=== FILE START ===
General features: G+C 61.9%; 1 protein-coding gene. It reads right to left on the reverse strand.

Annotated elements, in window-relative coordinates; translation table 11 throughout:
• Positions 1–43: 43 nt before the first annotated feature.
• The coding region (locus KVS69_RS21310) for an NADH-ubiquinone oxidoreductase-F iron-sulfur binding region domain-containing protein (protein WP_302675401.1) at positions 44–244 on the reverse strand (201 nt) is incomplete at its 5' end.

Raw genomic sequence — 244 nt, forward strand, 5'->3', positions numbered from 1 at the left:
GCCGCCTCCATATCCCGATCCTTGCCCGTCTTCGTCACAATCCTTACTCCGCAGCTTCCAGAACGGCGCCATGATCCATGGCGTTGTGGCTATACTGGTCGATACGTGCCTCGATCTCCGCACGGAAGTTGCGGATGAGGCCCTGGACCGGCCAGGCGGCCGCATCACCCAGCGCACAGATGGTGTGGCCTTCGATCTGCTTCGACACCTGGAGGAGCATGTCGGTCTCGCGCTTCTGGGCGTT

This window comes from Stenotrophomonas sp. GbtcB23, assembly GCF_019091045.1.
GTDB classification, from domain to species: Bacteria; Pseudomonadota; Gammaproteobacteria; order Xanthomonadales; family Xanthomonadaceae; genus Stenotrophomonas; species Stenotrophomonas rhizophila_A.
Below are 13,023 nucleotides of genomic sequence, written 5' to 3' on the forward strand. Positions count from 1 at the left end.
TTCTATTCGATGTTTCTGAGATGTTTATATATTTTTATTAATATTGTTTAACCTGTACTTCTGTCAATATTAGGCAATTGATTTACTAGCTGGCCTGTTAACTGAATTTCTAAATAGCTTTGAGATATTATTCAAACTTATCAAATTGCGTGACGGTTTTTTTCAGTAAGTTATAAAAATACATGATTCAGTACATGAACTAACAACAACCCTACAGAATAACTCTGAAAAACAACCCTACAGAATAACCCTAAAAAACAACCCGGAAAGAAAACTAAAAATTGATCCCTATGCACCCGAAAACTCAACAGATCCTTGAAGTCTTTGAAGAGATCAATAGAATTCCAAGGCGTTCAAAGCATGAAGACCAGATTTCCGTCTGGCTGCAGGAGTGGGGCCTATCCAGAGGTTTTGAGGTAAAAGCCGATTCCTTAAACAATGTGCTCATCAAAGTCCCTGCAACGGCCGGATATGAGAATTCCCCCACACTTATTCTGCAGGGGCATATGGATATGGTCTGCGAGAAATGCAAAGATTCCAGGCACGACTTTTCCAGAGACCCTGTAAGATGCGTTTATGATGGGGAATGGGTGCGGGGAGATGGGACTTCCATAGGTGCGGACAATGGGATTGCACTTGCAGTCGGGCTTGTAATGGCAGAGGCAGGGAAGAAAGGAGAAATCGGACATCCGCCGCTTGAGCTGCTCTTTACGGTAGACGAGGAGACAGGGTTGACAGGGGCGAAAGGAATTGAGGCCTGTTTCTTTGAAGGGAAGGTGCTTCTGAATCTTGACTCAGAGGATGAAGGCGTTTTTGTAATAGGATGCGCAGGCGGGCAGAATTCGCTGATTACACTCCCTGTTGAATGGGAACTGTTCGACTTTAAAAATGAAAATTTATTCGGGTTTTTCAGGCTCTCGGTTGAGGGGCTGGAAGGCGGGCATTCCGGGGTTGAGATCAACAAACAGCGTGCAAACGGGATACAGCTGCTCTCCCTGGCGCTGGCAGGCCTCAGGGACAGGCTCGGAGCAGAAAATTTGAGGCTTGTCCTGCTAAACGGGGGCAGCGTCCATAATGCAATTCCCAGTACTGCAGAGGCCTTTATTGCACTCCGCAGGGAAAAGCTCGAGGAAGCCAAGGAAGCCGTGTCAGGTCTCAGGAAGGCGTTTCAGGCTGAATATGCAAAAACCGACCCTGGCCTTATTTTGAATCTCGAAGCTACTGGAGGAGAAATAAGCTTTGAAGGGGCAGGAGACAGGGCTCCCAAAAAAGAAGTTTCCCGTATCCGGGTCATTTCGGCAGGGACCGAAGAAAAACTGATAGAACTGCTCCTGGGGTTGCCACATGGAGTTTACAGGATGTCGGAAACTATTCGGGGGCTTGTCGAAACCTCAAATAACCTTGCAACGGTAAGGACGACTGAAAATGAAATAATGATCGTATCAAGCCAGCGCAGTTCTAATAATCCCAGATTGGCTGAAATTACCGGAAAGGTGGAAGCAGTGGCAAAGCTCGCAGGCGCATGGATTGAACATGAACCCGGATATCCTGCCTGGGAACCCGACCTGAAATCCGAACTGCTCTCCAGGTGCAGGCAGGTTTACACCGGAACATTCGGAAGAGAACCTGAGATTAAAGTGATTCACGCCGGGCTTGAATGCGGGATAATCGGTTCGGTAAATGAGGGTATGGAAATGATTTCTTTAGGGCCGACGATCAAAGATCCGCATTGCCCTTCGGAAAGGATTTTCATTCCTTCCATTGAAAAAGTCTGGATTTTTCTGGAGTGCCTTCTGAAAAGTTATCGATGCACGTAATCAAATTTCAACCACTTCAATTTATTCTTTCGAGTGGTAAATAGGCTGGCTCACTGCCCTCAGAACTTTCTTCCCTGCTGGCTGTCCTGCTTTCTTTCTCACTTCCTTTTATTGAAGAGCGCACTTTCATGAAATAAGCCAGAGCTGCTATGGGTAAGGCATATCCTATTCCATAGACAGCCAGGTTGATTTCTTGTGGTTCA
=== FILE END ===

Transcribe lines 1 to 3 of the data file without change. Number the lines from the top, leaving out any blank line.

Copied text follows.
General features: G+C 61.9%; 1 protein-coding gene. It reads right to left on the reverse strand.

Annotated elements, in window-relative coordinates; translation table 11 throughout:
• Positions 1–43: 43 nt before the first annotated feature.